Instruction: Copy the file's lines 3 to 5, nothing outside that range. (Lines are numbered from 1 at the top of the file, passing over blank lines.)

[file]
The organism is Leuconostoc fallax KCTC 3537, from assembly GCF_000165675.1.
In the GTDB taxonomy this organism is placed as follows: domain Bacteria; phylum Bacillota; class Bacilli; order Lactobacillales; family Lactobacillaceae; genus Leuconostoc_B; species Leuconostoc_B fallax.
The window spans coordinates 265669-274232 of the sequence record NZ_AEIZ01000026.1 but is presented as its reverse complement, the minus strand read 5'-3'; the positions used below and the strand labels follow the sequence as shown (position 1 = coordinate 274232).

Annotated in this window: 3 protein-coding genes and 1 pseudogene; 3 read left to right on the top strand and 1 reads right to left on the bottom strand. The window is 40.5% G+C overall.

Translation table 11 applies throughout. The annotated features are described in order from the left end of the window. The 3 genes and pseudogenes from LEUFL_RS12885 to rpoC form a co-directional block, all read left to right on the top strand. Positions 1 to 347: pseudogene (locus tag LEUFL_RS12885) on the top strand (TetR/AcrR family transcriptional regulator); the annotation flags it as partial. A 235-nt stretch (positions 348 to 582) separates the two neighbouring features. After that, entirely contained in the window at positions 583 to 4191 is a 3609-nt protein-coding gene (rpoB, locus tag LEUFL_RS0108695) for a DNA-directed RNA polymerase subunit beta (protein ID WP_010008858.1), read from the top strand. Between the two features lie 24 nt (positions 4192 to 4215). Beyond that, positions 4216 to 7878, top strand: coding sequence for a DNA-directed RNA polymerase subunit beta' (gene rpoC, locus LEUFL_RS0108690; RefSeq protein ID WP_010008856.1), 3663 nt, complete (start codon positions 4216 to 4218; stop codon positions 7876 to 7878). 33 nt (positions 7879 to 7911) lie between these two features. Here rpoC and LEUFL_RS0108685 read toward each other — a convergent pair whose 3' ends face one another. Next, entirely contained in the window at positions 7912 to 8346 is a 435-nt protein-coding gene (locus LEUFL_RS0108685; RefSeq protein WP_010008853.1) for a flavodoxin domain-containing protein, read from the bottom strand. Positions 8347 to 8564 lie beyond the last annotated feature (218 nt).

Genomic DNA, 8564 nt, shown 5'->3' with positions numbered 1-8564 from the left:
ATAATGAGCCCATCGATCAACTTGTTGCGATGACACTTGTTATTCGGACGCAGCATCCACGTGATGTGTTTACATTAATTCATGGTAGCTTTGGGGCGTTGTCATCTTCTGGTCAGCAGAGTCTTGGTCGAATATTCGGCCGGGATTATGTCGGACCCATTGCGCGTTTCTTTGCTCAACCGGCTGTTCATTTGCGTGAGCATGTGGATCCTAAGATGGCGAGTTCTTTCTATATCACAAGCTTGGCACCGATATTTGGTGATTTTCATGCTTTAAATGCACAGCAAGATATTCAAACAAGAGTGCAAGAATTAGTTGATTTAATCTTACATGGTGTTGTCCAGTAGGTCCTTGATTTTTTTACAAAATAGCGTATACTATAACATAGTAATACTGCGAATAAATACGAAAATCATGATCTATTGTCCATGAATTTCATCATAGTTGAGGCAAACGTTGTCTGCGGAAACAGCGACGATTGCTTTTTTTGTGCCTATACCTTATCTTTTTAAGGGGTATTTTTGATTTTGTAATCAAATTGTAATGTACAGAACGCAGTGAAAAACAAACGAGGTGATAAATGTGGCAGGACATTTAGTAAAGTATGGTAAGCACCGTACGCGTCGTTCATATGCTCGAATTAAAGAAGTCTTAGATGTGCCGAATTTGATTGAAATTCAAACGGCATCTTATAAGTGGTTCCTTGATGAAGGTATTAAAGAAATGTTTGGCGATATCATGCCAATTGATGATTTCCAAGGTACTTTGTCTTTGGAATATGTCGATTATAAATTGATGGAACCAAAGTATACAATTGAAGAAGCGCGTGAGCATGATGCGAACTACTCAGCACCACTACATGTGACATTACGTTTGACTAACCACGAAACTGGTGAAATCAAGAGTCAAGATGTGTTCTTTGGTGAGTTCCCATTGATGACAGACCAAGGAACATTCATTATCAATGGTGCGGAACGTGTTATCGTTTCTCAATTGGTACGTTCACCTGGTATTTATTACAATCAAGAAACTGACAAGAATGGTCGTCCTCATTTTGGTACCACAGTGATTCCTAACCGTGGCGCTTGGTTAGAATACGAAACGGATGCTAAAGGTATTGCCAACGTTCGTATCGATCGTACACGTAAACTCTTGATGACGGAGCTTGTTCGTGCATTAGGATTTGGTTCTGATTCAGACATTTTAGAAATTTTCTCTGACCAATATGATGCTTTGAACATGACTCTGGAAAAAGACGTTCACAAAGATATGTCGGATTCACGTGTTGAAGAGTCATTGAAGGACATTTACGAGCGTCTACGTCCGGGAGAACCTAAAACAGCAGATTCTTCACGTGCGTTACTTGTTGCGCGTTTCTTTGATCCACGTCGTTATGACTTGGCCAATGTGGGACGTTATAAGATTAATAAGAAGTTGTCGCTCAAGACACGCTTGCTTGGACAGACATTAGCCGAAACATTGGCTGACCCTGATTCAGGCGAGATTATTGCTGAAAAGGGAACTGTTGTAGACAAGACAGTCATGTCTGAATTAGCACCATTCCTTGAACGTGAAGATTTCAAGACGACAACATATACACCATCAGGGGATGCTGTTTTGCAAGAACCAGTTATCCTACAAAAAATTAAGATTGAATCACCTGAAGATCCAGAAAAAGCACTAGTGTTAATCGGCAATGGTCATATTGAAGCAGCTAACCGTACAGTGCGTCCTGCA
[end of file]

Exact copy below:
The window spans coordinates 265669-274232 of the sequence record NZ_AEIZ01000026.1 but is presented as its reverse complement, the minus strand read 5'-3'; the positions used below and the strand labels follow the sequence as shown (position 1 = coordinate 274232).

Annotated in this window: 3 protein-coding genes and 1 pseudogene; 3 read left to right on the top strand and 1 reads right to left on the bottom strand. The window is 40.5% G+C overall.

Translation table 11 applies throughout. The annotated features are described in order from the left end of the window. The 3 genes and pseudogenes from LEUFL_RS12885 to rpoC form a co-directional block, all read left to right on the top strand. Positions 1 to 347: pseudogene (locus tag LEUFL_RS12885) on the top strand (TetR/AcrR family transcriptional regulator); the annotation flags it as partial. A 235-nt stretch (positions 348 to 582) separates the two neighbouring features. After that, entirely contained in the window at positions 583 to 4191 is a 3609-nt protein-coding gene (rpoB, locus tag LEUFL_RS0108695) for a DNA-directed RNA polymerase subunit beta (protein ID WP_010008858.1), read from the top strand. Between the two features lie 24 nt (positions 4192 to 4215). Beyond that, positions 4216 to 7878, top strand: coding sequence for a DNA-directed RNA polymerase subunit beta' (gene rpoC, locus LEUFL_RS0108690; RefSeq protein ID WP_010008856.1), 3663 nt, complete (start codon positions 4216 to 4218; stop codon positions 7876 to 7878). 33 nt (positions 7879 to 7911) lie between these two features. Here rpoC and LEUFL_RS0108685 read toward each other — a convergent pair whose 3' ends face one another. Next, entirely contained in the window at positions 7912 to 8346 is a 435-nt protein-coding gene (locus LEUFL_RS0108685; RefSeq protein WP_010008853.1) for a flavodoxin domain-containing protein, read from the bottom strand. Positions 8347 to 8564 lie beyond the last annotated feature (218 nt).